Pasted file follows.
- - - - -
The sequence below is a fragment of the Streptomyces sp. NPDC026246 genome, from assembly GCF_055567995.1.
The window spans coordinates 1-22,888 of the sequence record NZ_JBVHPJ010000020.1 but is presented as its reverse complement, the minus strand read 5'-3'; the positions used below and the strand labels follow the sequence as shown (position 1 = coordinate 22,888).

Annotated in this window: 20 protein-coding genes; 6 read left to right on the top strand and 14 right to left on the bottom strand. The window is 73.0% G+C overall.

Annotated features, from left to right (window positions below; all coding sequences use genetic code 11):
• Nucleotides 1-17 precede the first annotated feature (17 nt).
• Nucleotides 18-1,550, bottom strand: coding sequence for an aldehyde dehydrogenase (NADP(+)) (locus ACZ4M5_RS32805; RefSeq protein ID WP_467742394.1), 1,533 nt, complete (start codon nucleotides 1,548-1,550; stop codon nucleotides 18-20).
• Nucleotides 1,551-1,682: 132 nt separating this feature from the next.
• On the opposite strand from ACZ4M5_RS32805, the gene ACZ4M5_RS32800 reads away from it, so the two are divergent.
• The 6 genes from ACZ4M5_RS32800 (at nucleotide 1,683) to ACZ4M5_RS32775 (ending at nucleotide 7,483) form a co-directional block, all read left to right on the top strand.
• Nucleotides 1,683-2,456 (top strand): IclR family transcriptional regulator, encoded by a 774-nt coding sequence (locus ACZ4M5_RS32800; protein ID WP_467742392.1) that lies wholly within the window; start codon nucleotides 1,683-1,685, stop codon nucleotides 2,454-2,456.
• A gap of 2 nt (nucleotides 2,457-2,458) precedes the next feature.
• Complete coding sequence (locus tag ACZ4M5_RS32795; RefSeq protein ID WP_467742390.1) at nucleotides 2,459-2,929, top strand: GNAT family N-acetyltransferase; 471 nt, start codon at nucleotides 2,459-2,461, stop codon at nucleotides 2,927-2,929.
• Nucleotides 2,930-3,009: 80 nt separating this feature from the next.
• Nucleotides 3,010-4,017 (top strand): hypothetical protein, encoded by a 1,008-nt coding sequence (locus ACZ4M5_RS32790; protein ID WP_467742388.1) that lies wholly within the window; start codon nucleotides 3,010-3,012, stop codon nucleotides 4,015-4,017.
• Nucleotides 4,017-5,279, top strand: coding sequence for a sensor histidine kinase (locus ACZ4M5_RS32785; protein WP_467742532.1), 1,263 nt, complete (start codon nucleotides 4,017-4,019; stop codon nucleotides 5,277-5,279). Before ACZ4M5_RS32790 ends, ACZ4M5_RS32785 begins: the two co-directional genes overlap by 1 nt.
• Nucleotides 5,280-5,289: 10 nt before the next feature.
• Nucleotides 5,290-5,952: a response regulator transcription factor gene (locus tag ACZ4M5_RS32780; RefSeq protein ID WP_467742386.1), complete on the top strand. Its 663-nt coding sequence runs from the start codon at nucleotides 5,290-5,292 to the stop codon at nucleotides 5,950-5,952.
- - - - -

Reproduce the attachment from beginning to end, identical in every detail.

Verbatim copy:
The sequence below is a fragment of the Streptomyces sp. NPDC026246 genome, from assembly GCF_055567995.1.
The window spans coordinates 1-22,888 of the sequence record NZ_JBVHPJ010000020.1 but is presented as its reverse complement, the minus strand read 5'-3'; the positions used below and the strand labels follow the sequence as shown (position 1 = coordinate 22,888).

Annotated in this window: 20 protein-coding genes; 6 read left to right on the top strand and 14 right to left on the bottom strand. The window is 73.0% G+C overall.

Annotated features, from left to right (window positions below; all coding sequences use genetic code 11):
• Nucleotides 1-17 precede the first annotated feature (17 nt).
• Nucleotides 18-1,550, bottom strand: coding sequence for an aldehyde dehydrogenase (NADP(+)) (locus ACZ4M5_RS32805; RefSeq protein ID WP_467742394.1), 1,533 nt, complete (start codon nucleotides 1,548-1,550; stop codon nucleotides 18-20).
• Nucleotides 1,551-1,682: 132 nt separating this feature from the next.
• On the opposite strand from ACZ4M5_RS32805, the gene ACZ4M5_RS32800 reads away from it, so the two are divergent.
• The 6 genes from ACZ4M5_RS32800 (at nucleotide 1,683) to ACZ4M5_RS32775 (ending at nucleotide 7,483) form a co-directional block, all read left to right on the top strand.
• Nucleotides 1,683-2,456 (top strand): IclR family transcriptional regulator, encoded by a 774-nt coding sequence (locus ACZ4M5_RS32800; protein ID WP_467742392.1) that lies wholly within the window; start codon nucleotides 1,683-1,685, stop codon nucleotides 2,454-2,456.
• A gap of 2 nt (nucleotides 2,457-2,458) precedes the next feature.
• Complete coding sequence (locus tag ACZ4M5_RS32795; RefSeq protein ID WP_467742390.1) at nucleotides 2,459-2,929, top strand: GNAT family N-acetyltransferase; 471 nt, start codon at nucleotides 2,459-2,461, stop codon at nucleotides 2,927-2,929.
• Nucleotides 2,930-3,009: 80 nt separating this feature from the next.
• Nucleotides 3,010-4,017 (top strand): hypothetical protein, encoded by a 1,008-nt coding sequence (locus ACZ4M5_RS32790; protein ID WP_467742388.1) that lies wholly within the window; start codon nucleotides 3,010-3,012, stop codon nucleotides 4,015-4,017.
• Nucleotides 4,017-5,279, top strand: coding sequence for a sensor histidine kinase (locus ACZ4M5_RS32785; protein WP_467742532.1), 1,263 nt, complete (start codon nucleotides 4,017-4,019; stop codon nucleotides 5,277-5,279). Before ACZ4M5_RS32790 ends, ACZ4M5_RS32785 begins: the two co-directional genes overlap by 1 nt.
• Nucleotides 5,280-5,289: 10 nt before the next feature.
• Nucleotides 5,290-5,952: a response regulator transcription factor gene (locus tag ACZ4M5_RS32780; RefSeq protein ID WP_467742386.1), complete on the top strand. Its 663-nt coding sequence runs from the start codon at nucleotides 5,290-5,292 to the stop codon at nucleotides 5,950-5,952.